The effects of carbon dots produced by the Maillard reaction on the HepG2 cell substance and energy metabolism†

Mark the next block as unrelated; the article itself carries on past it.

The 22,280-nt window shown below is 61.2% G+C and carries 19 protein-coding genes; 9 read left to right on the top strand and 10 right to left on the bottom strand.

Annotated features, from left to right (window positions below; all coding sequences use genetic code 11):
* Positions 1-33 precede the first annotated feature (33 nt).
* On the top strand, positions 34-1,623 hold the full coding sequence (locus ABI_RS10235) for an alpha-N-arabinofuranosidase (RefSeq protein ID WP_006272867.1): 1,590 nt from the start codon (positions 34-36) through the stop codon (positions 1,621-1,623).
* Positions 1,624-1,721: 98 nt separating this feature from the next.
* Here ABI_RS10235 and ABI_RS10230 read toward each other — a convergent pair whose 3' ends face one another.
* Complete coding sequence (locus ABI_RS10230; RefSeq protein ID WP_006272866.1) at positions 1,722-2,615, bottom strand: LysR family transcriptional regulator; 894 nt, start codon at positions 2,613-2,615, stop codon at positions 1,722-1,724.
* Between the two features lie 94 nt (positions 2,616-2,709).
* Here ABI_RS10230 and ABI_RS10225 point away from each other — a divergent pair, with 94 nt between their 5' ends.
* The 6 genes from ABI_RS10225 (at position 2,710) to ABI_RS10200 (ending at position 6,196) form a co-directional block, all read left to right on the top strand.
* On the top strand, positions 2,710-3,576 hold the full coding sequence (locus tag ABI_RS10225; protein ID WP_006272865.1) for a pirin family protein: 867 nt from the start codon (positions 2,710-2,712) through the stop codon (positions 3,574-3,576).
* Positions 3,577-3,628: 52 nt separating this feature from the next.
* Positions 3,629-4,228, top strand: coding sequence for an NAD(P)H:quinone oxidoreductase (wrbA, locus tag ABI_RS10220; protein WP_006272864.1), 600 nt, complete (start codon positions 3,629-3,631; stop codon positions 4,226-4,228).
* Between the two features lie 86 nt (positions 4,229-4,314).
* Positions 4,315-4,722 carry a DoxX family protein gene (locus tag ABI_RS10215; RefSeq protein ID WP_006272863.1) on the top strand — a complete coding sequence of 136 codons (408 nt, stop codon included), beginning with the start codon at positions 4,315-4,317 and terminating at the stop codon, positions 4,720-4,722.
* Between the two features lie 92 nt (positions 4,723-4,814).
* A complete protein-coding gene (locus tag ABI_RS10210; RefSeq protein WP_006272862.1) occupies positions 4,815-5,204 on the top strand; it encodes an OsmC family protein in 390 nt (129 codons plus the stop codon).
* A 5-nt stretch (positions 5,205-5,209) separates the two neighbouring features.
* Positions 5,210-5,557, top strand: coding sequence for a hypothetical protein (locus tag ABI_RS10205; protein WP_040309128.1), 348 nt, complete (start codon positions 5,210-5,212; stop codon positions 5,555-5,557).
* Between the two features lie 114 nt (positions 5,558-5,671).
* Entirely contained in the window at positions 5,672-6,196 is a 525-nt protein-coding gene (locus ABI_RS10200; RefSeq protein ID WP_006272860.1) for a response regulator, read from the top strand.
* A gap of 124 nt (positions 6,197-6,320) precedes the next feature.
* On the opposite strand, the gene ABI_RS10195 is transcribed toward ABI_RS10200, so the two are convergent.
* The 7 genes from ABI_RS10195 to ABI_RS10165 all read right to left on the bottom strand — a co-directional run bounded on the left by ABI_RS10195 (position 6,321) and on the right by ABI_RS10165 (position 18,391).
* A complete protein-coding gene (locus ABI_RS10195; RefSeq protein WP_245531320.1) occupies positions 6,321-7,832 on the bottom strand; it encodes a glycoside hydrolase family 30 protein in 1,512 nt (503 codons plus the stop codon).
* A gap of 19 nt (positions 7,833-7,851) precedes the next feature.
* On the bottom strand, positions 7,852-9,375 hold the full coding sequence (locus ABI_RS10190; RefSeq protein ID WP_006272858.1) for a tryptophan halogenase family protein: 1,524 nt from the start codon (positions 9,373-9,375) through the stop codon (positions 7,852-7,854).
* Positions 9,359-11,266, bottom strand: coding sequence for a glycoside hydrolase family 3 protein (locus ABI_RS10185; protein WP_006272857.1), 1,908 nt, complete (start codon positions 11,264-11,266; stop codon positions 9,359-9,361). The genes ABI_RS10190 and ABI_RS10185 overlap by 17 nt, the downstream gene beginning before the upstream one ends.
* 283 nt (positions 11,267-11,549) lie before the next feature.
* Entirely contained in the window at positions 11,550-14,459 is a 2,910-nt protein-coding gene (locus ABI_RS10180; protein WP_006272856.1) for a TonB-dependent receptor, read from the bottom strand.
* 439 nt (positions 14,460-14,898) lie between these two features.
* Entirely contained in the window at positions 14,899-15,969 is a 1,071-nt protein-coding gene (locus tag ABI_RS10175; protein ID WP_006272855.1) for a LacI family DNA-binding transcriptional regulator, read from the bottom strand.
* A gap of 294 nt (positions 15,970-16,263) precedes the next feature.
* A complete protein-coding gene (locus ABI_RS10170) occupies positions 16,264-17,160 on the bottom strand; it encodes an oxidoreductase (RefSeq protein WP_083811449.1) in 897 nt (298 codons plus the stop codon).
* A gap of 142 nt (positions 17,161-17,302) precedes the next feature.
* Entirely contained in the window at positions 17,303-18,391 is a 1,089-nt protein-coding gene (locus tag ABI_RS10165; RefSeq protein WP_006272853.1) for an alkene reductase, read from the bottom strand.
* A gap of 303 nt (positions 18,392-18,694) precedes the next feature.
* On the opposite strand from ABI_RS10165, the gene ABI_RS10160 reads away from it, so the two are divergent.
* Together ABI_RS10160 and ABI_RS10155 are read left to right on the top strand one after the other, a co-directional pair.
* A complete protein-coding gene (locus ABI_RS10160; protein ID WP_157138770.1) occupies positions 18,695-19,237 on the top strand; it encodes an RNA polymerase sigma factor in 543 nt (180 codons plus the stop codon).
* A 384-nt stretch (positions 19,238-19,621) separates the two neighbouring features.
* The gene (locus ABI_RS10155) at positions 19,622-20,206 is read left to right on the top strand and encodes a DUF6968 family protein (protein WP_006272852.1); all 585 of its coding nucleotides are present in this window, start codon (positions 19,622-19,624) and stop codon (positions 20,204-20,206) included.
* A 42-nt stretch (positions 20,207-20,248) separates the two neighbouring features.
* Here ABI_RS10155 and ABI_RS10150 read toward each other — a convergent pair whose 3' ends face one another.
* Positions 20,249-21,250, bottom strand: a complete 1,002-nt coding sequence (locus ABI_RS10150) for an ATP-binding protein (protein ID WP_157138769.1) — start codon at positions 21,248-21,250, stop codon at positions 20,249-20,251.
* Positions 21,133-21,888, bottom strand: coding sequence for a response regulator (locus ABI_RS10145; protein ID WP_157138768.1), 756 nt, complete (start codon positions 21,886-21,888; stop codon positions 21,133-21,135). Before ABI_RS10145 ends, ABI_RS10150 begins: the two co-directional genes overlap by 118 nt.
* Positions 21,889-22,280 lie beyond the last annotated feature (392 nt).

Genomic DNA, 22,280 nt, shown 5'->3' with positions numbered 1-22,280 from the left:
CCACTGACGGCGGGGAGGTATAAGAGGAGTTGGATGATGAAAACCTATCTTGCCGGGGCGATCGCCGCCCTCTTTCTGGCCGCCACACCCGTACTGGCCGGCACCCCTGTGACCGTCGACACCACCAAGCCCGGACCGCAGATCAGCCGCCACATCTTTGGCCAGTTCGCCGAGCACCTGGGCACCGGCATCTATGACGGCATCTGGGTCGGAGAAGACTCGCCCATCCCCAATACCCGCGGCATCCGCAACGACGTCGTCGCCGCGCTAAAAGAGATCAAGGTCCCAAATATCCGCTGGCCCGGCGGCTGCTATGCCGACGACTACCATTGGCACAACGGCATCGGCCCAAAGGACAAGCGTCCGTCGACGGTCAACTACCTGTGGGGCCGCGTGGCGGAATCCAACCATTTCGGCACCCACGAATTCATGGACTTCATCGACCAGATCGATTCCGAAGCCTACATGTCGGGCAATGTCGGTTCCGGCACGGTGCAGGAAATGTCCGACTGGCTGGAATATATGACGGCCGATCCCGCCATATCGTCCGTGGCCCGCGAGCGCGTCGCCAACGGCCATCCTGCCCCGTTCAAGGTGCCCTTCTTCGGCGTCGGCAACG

Endogenous nanoparticles produced during food processing have received considerable attention due to their unique physicochemical properties and potential safety risks. However, the bio-impact of endogenous nanoparticles on cell metabolism has not been fully studied. In this work, the effects of carbon dots (CDs) derived from the Maillard reaction of glucose and lysine on the cellular substance and energy metabolism were assessed using HepG2 cells as a model. When the HepG2 cells were incubated with 10.0 mg mL−1 of CDs, the mitochondrial membrane potential decreased significantly and the mitochondrial function was affected. The extracellular acidification rate and oxygen consumption rate were decreased in comparison to normal cells without CDs. The CDs blocked the glycolysis pathway by reducing the activities of key enzymes including phosphofructokinase and pyruvate kinase. The energy supply pathway of HepG2 cells changed from glycolysis to TCA cycle, but the increase of the TCA cycle flux could not meet the requirements for restoring cell proliferation. The increase of the compensatory flux in the TCA cycle may be the result of up-regulation of the metabolism of glucogenic amino acids and ketogenic amino acids, while lipid metabolism did not seem to be affected in this process.